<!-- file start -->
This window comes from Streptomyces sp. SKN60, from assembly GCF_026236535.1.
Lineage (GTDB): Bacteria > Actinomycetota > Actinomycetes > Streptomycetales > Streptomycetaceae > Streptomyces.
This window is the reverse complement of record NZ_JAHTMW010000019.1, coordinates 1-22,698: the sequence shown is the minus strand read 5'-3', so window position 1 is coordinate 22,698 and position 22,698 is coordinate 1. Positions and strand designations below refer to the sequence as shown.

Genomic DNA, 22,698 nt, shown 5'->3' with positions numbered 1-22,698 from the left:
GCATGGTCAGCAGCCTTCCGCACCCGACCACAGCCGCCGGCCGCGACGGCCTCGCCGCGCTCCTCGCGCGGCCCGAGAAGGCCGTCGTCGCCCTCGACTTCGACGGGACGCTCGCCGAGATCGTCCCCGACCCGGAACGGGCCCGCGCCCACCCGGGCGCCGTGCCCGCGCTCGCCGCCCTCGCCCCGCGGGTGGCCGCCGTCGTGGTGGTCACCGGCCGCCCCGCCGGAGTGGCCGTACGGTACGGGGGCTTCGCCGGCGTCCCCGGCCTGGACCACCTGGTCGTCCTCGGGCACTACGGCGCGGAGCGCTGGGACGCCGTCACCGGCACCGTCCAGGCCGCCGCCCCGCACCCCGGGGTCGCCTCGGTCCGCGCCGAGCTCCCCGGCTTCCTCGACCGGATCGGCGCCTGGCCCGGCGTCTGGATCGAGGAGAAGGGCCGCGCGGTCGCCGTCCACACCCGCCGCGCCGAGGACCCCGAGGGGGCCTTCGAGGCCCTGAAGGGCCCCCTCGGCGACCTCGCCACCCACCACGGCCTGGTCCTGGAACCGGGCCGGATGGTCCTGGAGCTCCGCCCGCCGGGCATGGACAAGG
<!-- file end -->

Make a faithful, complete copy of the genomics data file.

This window comes from Streptomyces sp. SKN60, from assembly GCF_026236535.1.
Lineage (GTDB): Bacteria > Actinomycetota > Actinomycetes > Streptomycetales > Streptomycetaceae > Streptomyces.
This window is the reverse complement of record NZ_JAHTMW010000019.1, coordinates 1-22,698: the sequence shown is the minus strand read 5'-3', so window position 1 is coordinate 22,698 and position 22,698 is coordinate 1. Positions and strand designations below refer to the sequence as shown.

Genomic DNA, 22,698 nt, shown 5'->3' with positions numbered 1-22,698 from the left:
GCATGGTCAGCAGCCTTCCGCACCCGACCACAGCCGCCGGCCGCGACGGCCTCGCCGCGCTCCTCGCGCGGCCCGAGAAGGCCGTCGTCGCCCTCGACTTCGACGGGACGCTCGCCGAGATCGTCCCCGACCCGGAACGGGCCCGCGCCCACCCGGGCGCCGTGCCCGCGCTCGCCGCCCTCGCCCCGCGGGTGGCCGCCGTCGTGGTGGTCACCGGCCGCCCCGCCGGAGTGGCCGTACGGTACGGGGGCTTCGCCGGCGTCCCCGGCCTGGACCACCTGGTCGTCCTCGGGCACTACGGCGCGGAGCGCTGGGACGCCGTCACCGGCACCGTCCAGGCCGCCGCCCCGCACCCCGGGGTCGCCTCGGTCCGCGCCGAGCTCCCCGGCTTCCTCGACCGGATCGGCGCCTGGCCCGGCGTCTGGATCGAGGAGAAGGGCCGCGCGGTCGCCGTCCACACCCGCCGCGCCGAGGACCCCGAGGGGGCCTTCGAGGCCCTGAAGGGCCCCCTCGGCGACCTCGCCACCCACCACGGCCTGGTCCTGGAACCGGGCCGGATGGTCCTGGAGCTCCGCCCGCCGGGCATGGACAAGG